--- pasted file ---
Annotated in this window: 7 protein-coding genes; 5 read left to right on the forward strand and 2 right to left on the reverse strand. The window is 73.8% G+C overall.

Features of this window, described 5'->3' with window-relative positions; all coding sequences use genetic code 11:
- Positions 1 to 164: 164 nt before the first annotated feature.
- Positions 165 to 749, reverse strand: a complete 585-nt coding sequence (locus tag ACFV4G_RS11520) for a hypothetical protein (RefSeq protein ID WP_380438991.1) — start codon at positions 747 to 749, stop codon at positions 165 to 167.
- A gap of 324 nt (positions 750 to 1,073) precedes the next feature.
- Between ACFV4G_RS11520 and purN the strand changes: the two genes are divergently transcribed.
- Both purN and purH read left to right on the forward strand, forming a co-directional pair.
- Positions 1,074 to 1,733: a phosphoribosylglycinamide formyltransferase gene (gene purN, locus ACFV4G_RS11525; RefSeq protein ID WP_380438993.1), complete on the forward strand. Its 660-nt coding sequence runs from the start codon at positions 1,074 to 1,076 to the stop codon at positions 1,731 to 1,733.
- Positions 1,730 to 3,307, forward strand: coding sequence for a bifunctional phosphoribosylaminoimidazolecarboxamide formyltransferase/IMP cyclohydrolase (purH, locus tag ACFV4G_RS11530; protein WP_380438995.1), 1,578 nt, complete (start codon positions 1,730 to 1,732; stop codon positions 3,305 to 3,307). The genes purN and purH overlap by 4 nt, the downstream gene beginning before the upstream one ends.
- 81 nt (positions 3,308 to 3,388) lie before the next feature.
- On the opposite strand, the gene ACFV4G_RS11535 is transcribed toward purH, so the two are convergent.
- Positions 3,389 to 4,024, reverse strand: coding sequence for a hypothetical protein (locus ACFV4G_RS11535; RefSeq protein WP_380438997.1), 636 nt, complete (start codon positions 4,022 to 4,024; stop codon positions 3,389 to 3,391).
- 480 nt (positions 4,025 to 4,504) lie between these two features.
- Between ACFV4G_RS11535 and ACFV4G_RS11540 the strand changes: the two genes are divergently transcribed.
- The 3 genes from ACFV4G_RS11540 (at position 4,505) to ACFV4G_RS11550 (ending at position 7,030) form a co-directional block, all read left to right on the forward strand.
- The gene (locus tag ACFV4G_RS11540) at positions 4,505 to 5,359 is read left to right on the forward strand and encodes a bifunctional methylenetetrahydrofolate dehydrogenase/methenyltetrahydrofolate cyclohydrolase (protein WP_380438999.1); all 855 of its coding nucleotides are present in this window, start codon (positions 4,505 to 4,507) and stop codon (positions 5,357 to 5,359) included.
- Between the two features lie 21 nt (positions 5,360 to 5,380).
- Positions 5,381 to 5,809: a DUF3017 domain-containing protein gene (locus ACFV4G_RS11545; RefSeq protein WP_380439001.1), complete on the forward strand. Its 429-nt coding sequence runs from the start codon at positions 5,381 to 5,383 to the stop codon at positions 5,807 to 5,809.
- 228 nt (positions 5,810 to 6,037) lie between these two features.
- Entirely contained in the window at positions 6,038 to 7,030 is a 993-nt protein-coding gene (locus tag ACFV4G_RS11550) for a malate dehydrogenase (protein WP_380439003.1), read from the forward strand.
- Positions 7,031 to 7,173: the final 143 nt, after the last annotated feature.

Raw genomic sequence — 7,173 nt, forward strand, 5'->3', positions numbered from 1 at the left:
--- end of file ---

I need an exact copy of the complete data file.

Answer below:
Annotated in this window: 7 protein-coding genes; 5 read left to right on the forward strand and 2 right to left on the reverse strand. The window is 73.8% G+C overall.

Features of this window, described 5'->3' with window-relative positions; all coding sequences use genetic code 11:
- Positions 1 to 164: 164 nt before the first annotated feature.
- Positions 165 to 749, reverse strand: a complete 585-nt coding sequence (locus tag ACFV4G_RS11520) for a hypothetical protein (RefSeq protein ID WP_380438991.1) — start codon at positions 747 to 749, stop codon at positions 165 to 167.
- A gap of 324 nt (positions 750 to 1,073) precedes the next feature.
- Between ACFV4G_RS11520 and purN the strand changes: the two genes are divergently transcribed.
- Both purN and purH read left to right on the forward strand, forming a co-directional pair.
- Positions 1,074 to 1,733: a phosphoribosylglycinamide formyltransferase gene (gene purN, locus ACFV4G_RS11525; RefSeq protein ID WP_380438993.1), complete on the forward strand. Its 660-nt coding sequence runs from the start codon at positions 1,074 to 1,076 to the stop codon at positions 1,731 to 1,733.
- Positions 1,730 to 3,307, forward strand: coding sequence for a bifunctional phosphoribosylaminoimidazolecarboxamide formyltransferase/IMP cyclohydrolase (purH, locus tag ACFV4G_RS11530; protein WP_380438995.1), 1,578 nt, complete (start codon positions 1,730 to 1,732; stop codon positions 3,305 to 3,307). The genes purN and purH overlap by 4 nt, the downstream gene beginning before the upstream one ends.
- 81 nt (positions 3,308 to 3,388) lie before the next feature.
- On the opposite strand, the gene ACFV4G_RS11535 is transcribed toward purH, so the two are convergent.
- Positions 3,389 to 4,024, reverse strand: coding sequence for a hypothetical protein (locus ACFV4G_RS11535; RefSeq protein WP_380438997.1), 636 nt, complete (start codon positions 4,022 to 4,024; stop codon positions 3,389 to 3,391).
- 480 nt (positions 4,025 to 4,504) lie between these two features.
- Between ACFV4G_RS11535 and ACFV4G_RS11540 the strand changes: the two genes are divergently transcribed.
- The 3 genes from ACFV4G_RS11540 (at position 4,505) to ACFV4G_RS11550 (ending at position 7,030) form a co-directional block, all read left to right on the forward strand.
- The gene (locus tag ACFV4G_RS11540) at positions 4,505 to 5,359 is read left to right on the forward strand and encodes a bifunctional methylenetetrahydrofolate dehydrogenase/methenyltetrahydrofolate cyclohydrolase (protein WP_380438999.1); all 855 of its coding nucleotides are present in this window, start codon (positions 4,505 to 4,507) and stop codon (positions 5,357 to 5,359) included.
- Between the two features lie 21 nt (positions 5,360 to 5,380).
- Positions 5,381 to 5,809: a DUF3017 domain-containing protein gene (locus ACFV4G_RS11545; RefSeq protein WP_380439001.1), complete on the forward strand. Its 429-nt coding sequence runs from the start codon at positions 5,381 to 5,383 to the stop codon at positions 5,807 to 5,809.
- 228 nt (positions 5,810 to 6,037) lie between these two features.
- Entirely contained in the window at positions 6,038 to 7,030 is a 993-nt protein-coding gene (locus tag ACFV4G_RS11550) for a malate dehydrogenase (protein WP_380439003.1), read from the forward strand.
- Positions 7,031 to 7,173: the final 143 nt, after the last annotated feature.

Raw genomic sequence — 7,173 nt, forward strand, 5'->3', positions numbered from 1 at the left: